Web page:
In the past few weeks I have spent a lot of time surfing YouTube trying to find videos of pieces that I was going to perform on my recital. This is a usual practice for any musician, to see how other artists interpret music, use the stage, and so on. I had chosen a few pieces that had some tricky counting between the piano and the vocalist, and I could not for the life of me find a perfect performance to listen to to get the interaction between the vocalist and pianist into my head. I would find something that sounded good, and then realise that the pianist skipped a triplet or the vocalist came in half a beat late; think that this recording of Nocturne in C# minor was great until he slipped over the run near the end. Eventually, I realised that had I not been studying the music myself, I never would have known. Furthermore, I realised that even though I knew the music and knew that the performer made a minor error, often I still enjoyed the performance. Sure, the girl who sang Telephone messed up the bizarre triplets in the second half, but her staging and interaction with the pianist was so hysterical that I didn’t even mind. The lady I watched performing a Ned Rorem piece switched the words around, but the performance was so gripping that it didn’t really detract from it.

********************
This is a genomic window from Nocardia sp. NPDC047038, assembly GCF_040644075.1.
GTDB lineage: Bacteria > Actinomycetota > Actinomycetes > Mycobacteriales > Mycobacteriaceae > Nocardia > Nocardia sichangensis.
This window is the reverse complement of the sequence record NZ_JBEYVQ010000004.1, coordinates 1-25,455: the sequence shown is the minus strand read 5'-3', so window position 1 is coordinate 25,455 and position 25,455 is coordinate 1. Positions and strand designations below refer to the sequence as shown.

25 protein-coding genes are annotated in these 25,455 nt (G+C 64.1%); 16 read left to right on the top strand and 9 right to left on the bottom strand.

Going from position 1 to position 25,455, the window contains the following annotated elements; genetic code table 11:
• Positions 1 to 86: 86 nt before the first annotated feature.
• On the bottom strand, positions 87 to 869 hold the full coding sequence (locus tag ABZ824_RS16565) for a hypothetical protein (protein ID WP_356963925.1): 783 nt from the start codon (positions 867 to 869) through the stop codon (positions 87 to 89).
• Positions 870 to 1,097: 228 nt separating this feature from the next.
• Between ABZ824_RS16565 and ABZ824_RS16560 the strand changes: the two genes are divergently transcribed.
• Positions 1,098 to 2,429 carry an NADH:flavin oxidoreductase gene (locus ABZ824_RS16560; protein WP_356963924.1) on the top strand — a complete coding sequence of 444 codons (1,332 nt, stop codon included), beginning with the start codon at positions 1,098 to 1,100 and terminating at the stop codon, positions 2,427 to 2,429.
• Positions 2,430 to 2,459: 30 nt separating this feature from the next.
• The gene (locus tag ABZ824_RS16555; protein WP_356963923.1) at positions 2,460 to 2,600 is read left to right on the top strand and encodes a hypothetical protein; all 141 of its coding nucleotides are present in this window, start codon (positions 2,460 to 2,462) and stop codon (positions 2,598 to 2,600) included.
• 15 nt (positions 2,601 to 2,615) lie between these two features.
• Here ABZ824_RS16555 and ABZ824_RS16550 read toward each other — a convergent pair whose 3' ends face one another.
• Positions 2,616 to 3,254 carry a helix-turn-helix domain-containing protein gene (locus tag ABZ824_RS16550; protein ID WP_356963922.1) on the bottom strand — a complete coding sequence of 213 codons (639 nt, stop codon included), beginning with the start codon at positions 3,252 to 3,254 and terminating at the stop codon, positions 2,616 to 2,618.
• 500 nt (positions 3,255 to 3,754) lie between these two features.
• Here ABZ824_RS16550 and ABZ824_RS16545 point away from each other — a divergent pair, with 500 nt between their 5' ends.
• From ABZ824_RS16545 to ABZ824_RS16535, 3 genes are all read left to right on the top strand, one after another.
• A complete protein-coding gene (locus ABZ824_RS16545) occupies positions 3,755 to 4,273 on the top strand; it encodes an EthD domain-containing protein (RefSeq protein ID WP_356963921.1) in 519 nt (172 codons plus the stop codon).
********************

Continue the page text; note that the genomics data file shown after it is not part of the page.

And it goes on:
I’m not by any means saying that you shouldn’t strive for perfection. I think if you strive for something unattainable you may not achieve it, but you’ll be better off than if you do meet goals that aren’t high anyway. At a certain point after two or three hours too many in a practice room, I realised that the successfulness of art isn’t really about perfection. I know that this sounds sort of obvious, but I think that as classical musicians we often spend far too much time trying to flawlessly reproduce Bach’s exact counterpoint or perfectly execute a two octave run and not enough time focusing on what exactly our music means to us. Technique is a valuable skill and obviously quite imperative to being a successful musician, but at a certain point it becomes entirely secondary to expression.
So anyway, my quest for the perfect performance was sort of in vain, but I did find something arguably better- I was able to be at peace with the fact that I wasn’t going to be perfect either, but at least I could have a really great time sharing music with everyone who heard.
Thanks so much to everyone who came out to support me! Here are some selections from my recital in case you would like to hear. The first two pieces are in German, but everything else is in English.